Alphabet revolutions

Uluğ Kuzuoğlu’s new book discusses 20th-century reforms of the Chinese writing system in the context of a growing information economy.

Throughout the 20th century, Chinese characters were at risk of disappearing. In his new book “Codes of Modernity: Chinese Scripts in the Global Information Age,” Assistant Professor of History Uluğ Kuzuoğlu explores how the rise of new information technologies made it extremely difficult for the Chinese script to survive modernity. Kuzuoğlu sat down with the Ampersand to discuss the political, economic, and creative forces behind China’s search for a new script.

Uluğ Kuzuoğlu

What inspired this book?

In Turkey, where I grew up and went to college, there was an alphabet revolution in 1928. Before then, everything was written in the Arabic script. After that year, everything was written in the Latin script. Schools stopped teaching the Arabic script, and print shops stopped printing it. So, when I enrolled in the history department for my master’s degree, I had to learn the Arabic script from scratch just to read anything in Turkish published before 1928.

I was both fascinated and frustrated by this. I wondered why anyone would want to change the script they use in their everyday lives. At the time, I thought Turkey was unique in doing this, but when I started graduate school with a specialty in Chinese history, I realized that debates over script reform took place around the world throughout the 20th century. I wrote this book because I wanted to figure out why these debates were happening at the same time in countries and cultures as diverse as Turkey and China.

What are the typical explanations for these debates over script reform?

The standard narrative is that during the transition from empire to nation-state in the early 20th century, Chinese reformers found it important to institute a national language in order to create a unified nation-state. Within this narrative, script reforms were seen as an outcome of language reforms, and scholars rarely tried to distinguish between the two or try to understand scripts beyond the domain of languages.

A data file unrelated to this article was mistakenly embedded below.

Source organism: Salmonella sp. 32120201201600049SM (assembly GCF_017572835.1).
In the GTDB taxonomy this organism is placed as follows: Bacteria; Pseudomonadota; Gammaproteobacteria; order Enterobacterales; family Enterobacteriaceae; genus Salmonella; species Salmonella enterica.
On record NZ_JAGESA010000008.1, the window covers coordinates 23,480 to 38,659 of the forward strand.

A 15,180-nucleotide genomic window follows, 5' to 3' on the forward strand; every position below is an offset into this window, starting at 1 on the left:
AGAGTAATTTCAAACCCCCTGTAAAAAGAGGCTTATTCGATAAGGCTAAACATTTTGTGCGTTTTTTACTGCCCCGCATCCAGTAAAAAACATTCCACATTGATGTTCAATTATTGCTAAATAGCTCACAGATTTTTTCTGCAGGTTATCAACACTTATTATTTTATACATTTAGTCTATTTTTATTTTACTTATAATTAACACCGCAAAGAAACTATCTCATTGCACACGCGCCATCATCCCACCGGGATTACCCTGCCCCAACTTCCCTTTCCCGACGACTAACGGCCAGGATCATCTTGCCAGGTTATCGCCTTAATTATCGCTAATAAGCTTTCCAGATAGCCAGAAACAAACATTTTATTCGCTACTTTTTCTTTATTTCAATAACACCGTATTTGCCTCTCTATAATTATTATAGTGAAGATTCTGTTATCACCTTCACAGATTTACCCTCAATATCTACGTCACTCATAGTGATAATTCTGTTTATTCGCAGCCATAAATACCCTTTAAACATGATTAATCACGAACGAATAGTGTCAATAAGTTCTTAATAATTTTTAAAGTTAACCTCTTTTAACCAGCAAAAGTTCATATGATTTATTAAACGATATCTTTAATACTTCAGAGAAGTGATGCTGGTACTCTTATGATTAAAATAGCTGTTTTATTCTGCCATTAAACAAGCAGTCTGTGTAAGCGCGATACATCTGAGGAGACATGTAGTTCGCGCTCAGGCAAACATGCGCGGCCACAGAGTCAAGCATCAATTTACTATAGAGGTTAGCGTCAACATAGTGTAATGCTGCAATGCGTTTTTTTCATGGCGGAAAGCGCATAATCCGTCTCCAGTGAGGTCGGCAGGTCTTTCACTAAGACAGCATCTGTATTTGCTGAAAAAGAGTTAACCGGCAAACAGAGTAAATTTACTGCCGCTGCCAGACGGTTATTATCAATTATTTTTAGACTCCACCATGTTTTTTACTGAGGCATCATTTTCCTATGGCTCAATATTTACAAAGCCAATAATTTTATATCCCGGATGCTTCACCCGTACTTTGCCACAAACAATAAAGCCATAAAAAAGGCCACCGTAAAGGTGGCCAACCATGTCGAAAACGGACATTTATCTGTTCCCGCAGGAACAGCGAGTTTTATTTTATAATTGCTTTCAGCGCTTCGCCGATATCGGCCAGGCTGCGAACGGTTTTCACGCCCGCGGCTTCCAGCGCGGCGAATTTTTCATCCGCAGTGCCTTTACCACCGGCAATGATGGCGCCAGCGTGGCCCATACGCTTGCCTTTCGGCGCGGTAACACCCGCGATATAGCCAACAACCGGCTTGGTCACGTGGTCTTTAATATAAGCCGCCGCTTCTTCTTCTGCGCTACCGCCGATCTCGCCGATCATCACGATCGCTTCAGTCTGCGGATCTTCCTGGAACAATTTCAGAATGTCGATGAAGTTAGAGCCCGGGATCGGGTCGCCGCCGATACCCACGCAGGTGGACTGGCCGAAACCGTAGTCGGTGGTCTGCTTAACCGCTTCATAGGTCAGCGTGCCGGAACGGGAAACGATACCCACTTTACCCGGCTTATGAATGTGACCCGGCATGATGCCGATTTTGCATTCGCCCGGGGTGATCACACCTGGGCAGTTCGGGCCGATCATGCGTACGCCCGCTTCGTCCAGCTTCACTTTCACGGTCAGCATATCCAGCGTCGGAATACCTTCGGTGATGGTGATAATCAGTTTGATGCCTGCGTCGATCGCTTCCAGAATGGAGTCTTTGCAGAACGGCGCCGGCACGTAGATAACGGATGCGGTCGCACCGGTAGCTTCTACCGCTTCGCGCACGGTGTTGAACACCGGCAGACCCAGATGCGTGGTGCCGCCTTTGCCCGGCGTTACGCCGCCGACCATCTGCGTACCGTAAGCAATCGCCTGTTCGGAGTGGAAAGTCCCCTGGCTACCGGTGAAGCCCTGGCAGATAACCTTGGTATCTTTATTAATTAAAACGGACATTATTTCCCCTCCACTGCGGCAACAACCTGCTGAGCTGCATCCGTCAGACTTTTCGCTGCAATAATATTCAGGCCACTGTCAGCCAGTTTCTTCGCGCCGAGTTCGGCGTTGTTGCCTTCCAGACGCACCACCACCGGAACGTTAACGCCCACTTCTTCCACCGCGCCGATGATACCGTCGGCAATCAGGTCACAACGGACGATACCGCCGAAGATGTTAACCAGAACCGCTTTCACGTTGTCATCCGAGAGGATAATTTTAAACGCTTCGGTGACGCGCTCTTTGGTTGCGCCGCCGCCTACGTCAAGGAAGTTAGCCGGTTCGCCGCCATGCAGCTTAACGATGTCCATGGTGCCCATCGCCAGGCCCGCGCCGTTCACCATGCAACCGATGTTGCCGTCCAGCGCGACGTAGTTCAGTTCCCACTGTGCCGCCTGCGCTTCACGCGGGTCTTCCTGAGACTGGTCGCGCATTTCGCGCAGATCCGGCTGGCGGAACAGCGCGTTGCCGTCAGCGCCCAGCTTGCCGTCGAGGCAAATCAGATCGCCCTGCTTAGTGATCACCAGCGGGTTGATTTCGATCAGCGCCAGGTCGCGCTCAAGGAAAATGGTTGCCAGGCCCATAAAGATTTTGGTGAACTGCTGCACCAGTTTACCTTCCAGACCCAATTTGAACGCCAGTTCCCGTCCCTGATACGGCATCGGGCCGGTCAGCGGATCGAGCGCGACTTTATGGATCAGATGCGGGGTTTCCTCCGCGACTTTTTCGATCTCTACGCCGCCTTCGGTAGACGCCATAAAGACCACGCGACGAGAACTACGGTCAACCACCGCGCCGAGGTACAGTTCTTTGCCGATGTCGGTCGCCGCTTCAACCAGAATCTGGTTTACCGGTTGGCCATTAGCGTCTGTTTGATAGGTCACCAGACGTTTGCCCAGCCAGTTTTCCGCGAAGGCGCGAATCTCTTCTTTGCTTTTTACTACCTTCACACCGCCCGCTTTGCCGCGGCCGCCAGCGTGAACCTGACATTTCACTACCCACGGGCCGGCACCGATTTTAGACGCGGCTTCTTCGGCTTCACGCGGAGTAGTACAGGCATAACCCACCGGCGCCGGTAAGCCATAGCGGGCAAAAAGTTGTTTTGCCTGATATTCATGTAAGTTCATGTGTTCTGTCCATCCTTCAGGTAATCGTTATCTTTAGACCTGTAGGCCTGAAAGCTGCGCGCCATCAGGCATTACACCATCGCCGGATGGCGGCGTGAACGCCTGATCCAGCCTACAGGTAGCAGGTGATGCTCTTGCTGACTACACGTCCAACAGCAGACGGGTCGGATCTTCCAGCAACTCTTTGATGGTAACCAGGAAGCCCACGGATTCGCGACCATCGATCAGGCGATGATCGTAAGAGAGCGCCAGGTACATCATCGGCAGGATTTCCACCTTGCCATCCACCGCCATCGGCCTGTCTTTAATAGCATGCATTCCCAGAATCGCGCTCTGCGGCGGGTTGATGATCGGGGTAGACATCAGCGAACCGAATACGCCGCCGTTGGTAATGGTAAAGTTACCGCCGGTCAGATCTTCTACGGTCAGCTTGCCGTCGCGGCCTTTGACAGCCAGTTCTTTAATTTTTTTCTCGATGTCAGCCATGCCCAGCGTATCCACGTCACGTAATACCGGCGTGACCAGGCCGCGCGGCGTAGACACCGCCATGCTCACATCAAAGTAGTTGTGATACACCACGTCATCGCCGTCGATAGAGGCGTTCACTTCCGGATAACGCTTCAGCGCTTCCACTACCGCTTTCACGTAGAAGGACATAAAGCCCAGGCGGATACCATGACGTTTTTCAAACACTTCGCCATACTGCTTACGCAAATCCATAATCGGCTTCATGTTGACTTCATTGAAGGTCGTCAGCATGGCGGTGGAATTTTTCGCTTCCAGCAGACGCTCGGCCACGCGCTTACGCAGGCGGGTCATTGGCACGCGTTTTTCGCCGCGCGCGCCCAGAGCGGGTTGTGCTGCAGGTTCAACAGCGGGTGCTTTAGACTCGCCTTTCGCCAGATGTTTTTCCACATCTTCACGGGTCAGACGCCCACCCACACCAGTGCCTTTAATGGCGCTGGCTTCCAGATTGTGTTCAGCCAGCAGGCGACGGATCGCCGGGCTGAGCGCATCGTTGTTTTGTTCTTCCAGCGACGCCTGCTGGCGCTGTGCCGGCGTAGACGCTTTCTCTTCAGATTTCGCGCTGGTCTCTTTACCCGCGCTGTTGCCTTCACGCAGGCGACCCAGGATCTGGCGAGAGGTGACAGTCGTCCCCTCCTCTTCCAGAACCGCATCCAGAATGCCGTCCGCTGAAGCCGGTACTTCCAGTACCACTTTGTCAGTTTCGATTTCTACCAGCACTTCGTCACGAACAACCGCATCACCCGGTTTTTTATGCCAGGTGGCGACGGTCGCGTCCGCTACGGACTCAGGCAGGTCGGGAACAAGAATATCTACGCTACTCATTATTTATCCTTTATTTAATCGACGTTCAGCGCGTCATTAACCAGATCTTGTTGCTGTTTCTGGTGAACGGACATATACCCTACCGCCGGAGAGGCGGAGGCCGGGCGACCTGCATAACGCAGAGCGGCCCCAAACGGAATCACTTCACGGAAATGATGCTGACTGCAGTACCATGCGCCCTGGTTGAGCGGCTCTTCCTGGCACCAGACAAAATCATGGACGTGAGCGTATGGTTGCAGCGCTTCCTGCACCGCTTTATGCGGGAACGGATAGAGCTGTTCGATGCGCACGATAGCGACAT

What is new about your argument?

I am careful to draw a distinction between script and language. The two are obviously related, but it is wrong to conflate them. In fact, the argument I propose in my book is that script reforms were not just about language reforms, but about a global change in information technologies tied to industrializing economies. Briefly put, new inventions like the telegraph and the industrial printing press resulted in an unprecedented increase in information output around the world, and with that increase came a demand for greater efficiency in written communication. Script reforms were one way to deal with this crisis in efficiency.

How did the spread of new information technologies to China result in calls for script reform?

The best example is the telegraph. Morse code was invented in the 1830s for the 26 letters of the English alphabet. It was a form of encoding that abstracted each letter into dots and dashes. But since Chinese characters are not alphabetic, it initially seemed impossible to use the telegraph when it was brought to China in the 1870s. After all, how can you turn Chinese characters into dots and dashes? 

Eventually, the problem was solved by assigning unique four-digit codes to 9,999 Chinese characters and listing them in a telegraph codebook. But locating a Chinese character in the codebook, translating it into numbers, and retranslating it into Morse code took too much time and money. So, all of a sudden, the dominant information technology of the day forced Chinese reformers to confront their script as “archaic.”